Non-fiction: Richard E. Byrd: Little America (G.P. Putnam’s Sons, 1930)
Little America is the U.S. explorer Richard Byrd’s account of his first Antarctic expedition. I’ve written before about Byrd’s two other Antarctic books, the account of the second expedition, called Discovery, and the account of Byrd’s winter alone (called Alone) in the Antarctic, also his best book. I’ve also written about the documentary With Byrd at the South Pole, documenting the same expedition as Little America.
The name of the book comes from the name of Byrd’s main expedition base on Antarctica. I don’t have a cover image because the copy I have is a ramshackle first edition that doesn’t really have cover graphics of any kind.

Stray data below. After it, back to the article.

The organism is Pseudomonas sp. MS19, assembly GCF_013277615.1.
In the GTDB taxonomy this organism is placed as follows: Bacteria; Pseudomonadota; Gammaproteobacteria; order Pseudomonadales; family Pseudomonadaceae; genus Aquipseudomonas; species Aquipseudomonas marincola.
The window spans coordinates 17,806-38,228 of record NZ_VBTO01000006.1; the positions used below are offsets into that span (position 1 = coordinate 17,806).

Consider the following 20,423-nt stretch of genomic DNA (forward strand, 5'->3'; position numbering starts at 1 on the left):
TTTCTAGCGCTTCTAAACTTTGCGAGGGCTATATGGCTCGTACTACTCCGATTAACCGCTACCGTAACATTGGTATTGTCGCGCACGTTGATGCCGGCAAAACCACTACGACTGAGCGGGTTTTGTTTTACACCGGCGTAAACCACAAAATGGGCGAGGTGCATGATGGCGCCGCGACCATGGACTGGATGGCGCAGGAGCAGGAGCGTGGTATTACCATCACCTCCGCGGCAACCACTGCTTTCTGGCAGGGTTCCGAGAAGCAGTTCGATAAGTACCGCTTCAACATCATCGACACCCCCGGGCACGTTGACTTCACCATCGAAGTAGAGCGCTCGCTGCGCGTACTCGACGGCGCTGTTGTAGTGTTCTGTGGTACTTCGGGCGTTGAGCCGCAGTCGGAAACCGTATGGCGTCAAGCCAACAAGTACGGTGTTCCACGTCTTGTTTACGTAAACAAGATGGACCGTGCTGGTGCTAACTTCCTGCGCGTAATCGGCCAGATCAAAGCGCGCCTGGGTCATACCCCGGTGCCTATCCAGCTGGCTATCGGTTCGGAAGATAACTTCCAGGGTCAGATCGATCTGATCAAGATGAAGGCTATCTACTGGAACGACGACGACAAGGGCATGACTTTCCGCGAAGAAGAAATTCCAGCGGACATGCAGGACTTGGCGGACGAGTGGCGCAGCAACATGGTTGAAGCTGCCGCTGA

Little America is a thorough but workmanlike depiction of Byrd’s expedition. We learn that all of his men were great and that he’s grateful for his sponsors. In places it’s almost like an official report. In scale, Byrd’s operation is much bigger than that of predecessor’s like Scott and Amundsen, and unlike many of his peers, Byrd was there almost purely for the science.
Despite the general dryness of the book, the flight over the South Pole is interesting stuff.